Fauntleroy ...... couldn't have done better
WHEN I was a child, my mother used to tell me a story on very rare and special occasions; the story ran just like this: There was a little girl Who had a little curl Right in the middle of her forehead And when she was good, she was very, very good BUT When she was bad, she was awful!Skip to next paragraph
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The story certainly contained a deep meaning (for mother) and I would sit up on my bed and ponder it over and over in my head with as much earnestness as Rodin's ``Thinker'' ponders his bronze fate.
Why did that little girl have a curl right in the middle and not on one side of her forehead, and how could she be very, very good one moment and then suddenly turn Awful?
The enigma cleared itself away, many years later when I took the heroic decision of visiting Paris with Carlo, age 10, and Giulia, age 8, my newly acquired stepchildren.
I had been summoned to Paris by Fran,cois Nourissier, a renowned French writer who courageously ventured to invite all three of us to lunch the day after our arrival.
After a 24-hour span in which we diligently examined the largest toyshop in town, purchased ``gifts for the family'' at the Galeries Lafayette, bought a print of a resigned-looking madonna at the Louvre, eye-shopped up and down the Champs-Elys'ees, halted open-mouthed before Maxim's, enjoyed an irresistible variety of creamy p^atisseries, and walked in a circle around the Mona Lisa, eluding her awesome gaze, Carlo and Giulia had had enough of ``tourism.'' This wise decision prompted us to settle like pigeons in a friend's apartment located in the very heart of Pigalle.
While the city bubbled with vitality beyond closed doors, Carlo and Giulia lay huddled up in blankets on the couch and watched me lopsidedly as I gave them what I thought to be a firm and priceless briefing on Next Day's Behavior.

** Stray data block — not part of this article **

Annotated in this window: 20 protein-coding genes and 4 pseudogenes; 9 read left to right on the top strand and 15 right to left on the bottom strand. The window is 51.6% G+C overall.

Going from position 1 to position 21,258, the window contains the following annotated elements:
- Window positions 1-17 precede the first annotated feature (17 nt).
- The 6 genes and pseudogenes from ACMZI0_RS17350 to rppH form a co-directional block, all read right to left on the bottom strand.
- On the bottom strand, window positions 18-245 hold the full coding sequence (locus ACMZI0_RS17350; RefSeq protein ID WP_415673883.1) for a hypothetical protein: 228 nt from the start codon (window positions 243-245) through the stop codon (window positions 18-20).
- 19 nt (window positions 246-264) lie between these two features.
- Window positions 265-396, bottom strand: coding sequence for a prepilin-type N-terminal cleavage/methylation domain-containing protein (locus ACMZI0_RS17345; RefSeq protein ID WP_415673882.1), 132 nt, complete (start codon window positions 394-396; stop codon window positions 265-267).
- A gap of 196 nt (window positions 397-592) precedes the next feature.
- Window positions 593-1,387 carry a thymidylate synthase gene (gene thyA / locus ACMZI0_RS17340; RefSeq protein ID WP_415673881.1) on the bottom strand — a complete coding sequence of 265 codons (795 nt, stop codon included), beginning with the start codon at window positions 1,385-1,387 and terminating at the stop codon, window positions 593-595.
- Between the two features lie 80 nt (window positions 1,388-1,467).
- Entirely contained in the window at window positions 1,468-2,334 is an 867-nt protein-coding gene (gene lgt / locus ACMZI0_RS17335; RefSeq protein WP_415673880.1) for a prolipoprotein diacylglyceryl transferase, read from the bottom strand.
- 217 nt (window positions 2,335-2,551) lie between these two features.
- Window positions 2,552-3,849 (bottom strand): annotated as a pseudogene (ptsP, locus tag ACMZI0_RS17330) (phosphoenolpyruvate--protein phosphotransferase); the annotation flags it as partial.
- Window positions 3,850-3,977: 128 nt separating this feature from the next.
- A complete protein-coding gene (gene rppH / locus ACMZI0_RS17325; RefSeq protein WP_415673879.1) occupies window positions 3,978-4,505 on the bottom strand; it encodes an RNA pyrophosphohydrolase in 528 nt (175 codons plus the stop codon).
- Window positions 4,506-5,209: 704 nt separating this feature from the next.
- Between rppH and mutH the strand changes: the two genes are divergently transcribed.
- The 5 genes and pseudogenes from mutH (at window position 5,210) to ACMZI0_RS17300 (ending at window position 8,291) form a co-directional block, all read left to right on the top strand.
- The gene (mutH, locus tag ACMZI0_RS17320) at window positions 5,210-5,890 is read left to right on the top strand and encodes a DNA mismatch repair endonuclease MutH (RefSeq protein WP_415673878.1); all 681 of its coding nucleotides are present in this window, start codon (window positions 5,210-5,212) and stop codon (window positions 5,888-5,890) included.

But something must have been missing, for next morning before getting ready for our lunch, absolutely NOTHING seemed to move in accord with my quaint dispositions:
First of all, Carlo refused to wear his crisp white shirt and stubbornly insisted on his bedraggled turtleneck instead. Then, grabbing a large-toothed comb, he disappeared into the bathroom where he managed to flatten his hair way over his forehead, sprinkling his bangs with water and pressing them like glue to his eyes.
Thus he reappeared triumphantly, a perfect mix between an undersized gorilla and Tom Sawyer AFTER a ferocious street romp.
Even Guilia, apparently safe in her Scottish plaid skirt, suddenly discovered that her tights were a size too small. This embarrassing discovery was made exactly one second before we reached the precincts of Monsieur Nourissier's home at No. 16 Rue Henri Heine, another Distinguished Celebrity.
Nevertheless, adventures had not yet begun: Emerging from M'etro stop Auteuil into broad daylight, Carlo and Giulia decided to give the Parisian passers-by an opportunity to admire the full range of their capacities, which included such marvels as pulling hair, whizzing around the square missing cars by inches, shouting Indian war cries, and, last but not least, putting up a noisy quarrel over what kind of cake to choose as a peace pipe for Fran,cois and his sprightly painter-wife, C'ecile.